THE family of Norah McCabe, who died after being struck by a plastic bullet fired by an RUC man in July 1981, are to hold a vigil and unveil a new mural in her memory to mark her fortieth anniversary. 
The 33-year-old mother of three was hit in the back of the head by a plastic bullet which was fired from an RUC Land Rover, under the orders of Senior RUC commander Chief Supt James Crutchley, as she returned from the shops along Linden Street on the morning on 8 July 1981. She died in hospital the following day.

At the time, the RUC had claimed that there was rioting in the area following the death of hunger striker Joe McDonnell and that they had fired at someone who had thrown a petrol bomb at their patrol.
Unbeknown to them, the incident had been captured on camera by a Canadian film crew which would later be used to contradict the RUC's evidence at Norah’s inquest.
Speaking ahead of this week's commemoration, Norah’s husband Jim recalled the first time that he saw the footage of the plastic bullet being fired.

"The footage first emerged at a conference on plastic bullets organised by Father Raymond Murray.
“They invited victims and witnesses to the events or anyone who could give evidence about the misuse of plastic bullets to come forward. It was there that this footage was produced.
“It had been given to the People’s Democracy and they gave it to the priests who showed it at the conference. It was the first time I had seen it – I was never made aware of it.
“It totally shocked me because when I was first told of Norah’s shooting I had pictured all sorts of things in my mind. This clearly showed an aimed, intentional shot and it showed this Land Rover reversing out of the street and driving on up the Falls Road leaving Norah fatally wounded in Linden Street.
“Then the cameramen zoomed in on Norah laying on the ground. At that point I left the room in a state of shock and I had never seen that footage again until it was produced at the inquest. I was not interested in seeing it again.”
Jim added: “That had an impact on me such as that I believed then and there that the evidence was conclusive. Norah was murdered by an intentional shot fired by an RUC man from inside a Land Rover.
“At the time I recall appealing for witnesses to come forward. One person came forward and that was a lady called Jeanie Mooney who recently passed away and to whom I am eternally thankful for coming forward and giving evidence at the inquest for she was very brave in doing so.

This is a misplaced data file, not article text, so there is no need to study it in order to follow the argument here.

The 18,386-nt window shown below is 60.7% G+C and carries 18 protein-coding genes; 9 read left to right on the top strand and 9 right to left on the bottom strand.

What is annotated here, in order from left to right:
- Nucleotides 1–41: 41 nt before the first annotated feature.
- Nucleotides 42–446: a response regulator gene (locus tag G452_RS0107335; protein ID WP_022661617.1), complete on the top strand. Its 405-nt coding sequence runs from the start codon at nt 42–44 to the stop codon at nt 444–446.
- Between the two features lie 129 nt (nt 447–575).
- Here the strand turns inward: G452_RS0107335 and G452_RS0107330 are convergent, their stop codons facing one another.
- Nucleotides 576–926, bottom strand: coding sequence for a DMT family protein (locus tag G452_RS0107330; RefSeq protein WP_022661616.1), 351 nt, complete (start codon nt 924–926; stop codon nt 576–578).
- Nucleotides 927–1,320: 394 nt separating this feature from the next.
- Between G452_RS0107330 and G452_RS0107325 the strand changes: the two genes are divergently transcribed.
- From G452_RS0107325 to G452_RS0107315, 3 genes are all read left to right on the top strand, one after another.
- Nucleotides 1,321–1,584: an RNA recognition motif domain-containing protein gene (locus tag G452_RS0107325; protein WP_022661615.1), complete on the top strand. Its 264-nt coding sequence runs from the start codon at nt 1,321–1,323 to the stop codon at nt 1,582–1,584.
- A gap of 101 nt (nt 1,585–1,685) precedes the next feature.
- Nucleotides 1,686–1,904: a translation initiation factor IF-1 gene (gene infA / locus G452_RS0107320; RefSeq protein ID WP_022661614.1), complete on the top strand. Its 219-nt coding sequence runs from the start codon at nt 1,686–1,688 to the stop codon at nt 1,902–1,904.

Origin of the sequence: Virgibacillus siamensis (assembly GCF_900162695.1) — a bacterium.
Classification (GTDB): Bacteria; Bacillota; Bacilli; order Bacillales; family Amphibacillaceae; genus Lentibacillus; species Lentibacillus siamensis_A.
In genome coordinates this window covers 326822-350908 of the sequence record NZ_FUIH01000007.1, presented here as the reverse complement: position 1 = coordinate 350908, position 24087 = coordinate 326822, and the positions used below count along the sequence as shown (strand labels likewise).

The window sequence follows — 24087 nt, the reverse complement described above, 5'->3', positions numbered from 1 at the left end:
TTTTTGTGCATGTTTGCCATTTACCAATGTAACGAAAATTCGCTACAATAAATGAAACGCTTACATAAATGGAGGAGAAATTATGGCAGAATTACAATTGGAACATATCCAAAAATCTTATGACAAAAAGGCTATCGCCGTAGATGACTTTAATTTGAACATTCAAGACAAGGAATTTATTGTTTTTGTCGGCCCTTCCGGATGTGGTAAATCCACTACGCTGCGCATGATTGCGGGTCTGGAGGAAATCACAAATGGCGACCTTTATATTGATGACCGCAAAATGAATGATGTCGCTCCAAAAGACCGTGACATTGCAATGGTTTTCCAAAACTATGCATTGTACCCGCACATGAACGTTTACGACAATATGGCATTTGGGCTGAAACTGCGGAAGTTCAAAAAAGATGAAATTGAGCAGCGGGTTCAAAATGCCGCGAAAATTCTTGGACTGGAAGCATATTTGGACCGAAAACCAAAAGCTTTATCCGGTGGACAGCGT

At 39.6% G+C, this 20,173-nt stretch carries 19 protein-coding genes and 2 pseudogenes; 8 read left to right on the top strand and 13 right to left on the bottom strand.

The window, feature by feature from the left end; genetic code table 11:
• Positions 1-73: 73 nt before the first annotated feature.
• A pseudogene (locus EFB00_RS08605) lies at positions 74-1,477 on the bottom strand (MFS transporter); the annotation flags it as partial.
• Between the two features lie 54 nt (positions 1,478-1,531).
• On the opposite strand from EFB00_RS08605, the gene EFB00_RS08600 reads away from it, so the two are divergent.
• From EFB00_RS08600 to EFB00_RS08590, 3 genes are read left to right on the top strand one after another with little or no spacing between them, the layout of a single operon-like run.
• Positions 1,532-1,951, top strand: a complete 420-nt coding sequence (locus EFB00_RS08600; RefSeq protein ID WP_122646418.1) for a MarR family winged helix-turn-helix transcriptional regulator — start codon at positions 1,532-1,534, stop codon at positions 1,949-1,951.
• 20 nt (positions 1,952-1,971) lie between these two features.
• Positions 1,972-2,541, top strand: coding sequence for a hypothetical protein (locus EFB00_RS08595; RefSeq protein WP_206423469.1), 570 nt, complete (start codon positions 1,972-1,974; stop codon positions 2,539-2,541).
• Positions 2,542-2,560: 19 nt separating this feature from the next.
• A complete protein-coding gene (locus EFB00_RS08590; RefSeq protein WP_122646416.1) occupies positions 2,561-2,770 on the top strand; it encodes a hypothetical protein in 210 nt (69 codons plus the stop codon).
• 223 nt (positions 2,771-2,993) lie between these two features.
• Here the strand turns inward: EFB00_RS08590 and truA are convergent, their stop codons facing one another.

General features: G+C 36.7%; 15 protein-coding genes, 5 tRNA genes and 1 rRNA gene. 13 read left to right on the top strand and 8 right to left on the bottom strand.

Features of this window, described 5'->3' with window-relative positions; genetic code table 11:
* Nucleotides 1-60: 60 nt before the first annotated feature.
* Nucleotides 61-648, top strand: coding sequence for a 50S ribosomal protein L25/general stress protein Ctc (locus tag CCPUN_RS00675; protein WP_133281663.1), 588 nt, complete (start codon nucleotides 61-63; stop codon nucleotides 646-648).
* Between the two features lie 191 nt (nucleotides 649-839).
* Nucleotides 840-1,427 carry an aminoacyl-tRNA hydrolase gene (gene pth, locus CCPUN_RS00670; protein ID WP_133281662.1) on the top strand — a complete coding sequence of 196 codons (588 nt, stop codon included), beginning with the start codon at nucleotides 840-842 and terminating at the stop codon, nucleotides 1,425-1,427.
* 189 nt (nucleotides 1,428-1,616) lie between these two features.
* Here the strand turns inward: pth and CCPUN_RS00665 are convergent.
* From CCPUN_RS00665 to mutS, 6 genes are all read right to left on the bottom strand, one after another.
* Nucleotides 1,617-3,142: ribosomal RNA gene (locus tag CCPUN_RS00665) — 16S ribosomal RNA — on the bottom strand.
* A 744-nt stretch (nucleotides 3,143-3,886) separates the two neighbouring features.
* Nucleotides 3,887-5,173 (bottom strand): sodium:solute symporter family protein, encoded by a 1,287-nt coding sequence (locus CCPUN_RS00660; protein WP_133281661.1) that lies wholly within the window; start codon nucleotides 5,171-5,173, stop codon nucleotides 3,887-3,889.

“I owe her quite a lot of thanks for assisting me at the time but I also know that many people couldn’t come forward and I acknowledge that there are people out there who never knew Norah but who support us in our campaign and fight for justice.
“At the inquest the RUC gave evidence and said that they didn’t fire any plastic bullets in that street. They said they fired in a street further away at a person throwing petrol bombs. The video also showed clearly that there were no petrol bombs being thrown, no stones, no bricks, no bottles and no rioting."

No charges have ever been brought against anyone involved in the shooting.
“The person who was in charge that day, Chief Supt James Crutchley was promoted to Assistant Chief Constable. He was transferred to the traffic division, away from West Belfast.
“The person who fired the plastic bullet was promoted to Sergeant. I have his name which was given to me accidently in papers and had not been redacted.  I am prevented from publicising his name without breaking the law.”

For decades after Norah’s killing, Jim campaigned tirelessly to end the use of plastic bullets.
“I got involved in campaigning against the use of plastic bullets. This was not something that went in any way to ease the sense of loss or injustice. To campaign to have these awful things banned, to have them stopped being used in other countries, meant that I left my kids sometimes for weeks on end.
“I went to places like Italy, Germany and America to educate people on the use of plastic bullets. How they were used and even their dimensions shocked people when they saw an actual plastic bullet.”
At the time of Norah’s death, her eldest child was six, her middle child was three and her youngest, just three months old.
Recounting the impact that his wife’s death had on their children, Jim added: “I, as a parent, could see the effect on my children but could never imagine the real effect on them because I was fortunate in the fact that I had parents all my life, right up through adulthood.
“They grew up with one parent and I remember on one occasion calling into my mothers and Áine was sitting on the chair in tears. I asked my mother what was wrong with Áine and she said that she wants her real mummy.
“That came out of the blue. I  was seeing and believing a happy child, happy in her environment with her grandmother and aunts around her but what was going on in that two-year-old child’s head, I can never imagine.
“My children bore their suffering and heartbreak in silence. They never came to me to ask me to explain. I asked them to campaign with me and since 1985 when the United Campaign Against Plastic Bullets was formed, they never fail to accompany me to the vigil at the Andytown Barracks site.
“They are the heroes. They kept me going and whatever legal action could be taken they had my back. When they became adults, they became active and I appreciate that. That is why I want them to take the lead in this memorial. It is their emotions I want to see and their feelings I want to hear expressed.
“The focus of this memorial should be on Norah as a mother, a wife, a sister, a human being. She is not just a victim or a statistic.
“This is important as many people know the name Norah McCabe – few people know Norah McCabe except her family and close friends.”
The vigil and mural unveiling will take place at 7pm on Friday 9 July at the spot where Norah was shot on Linden Street.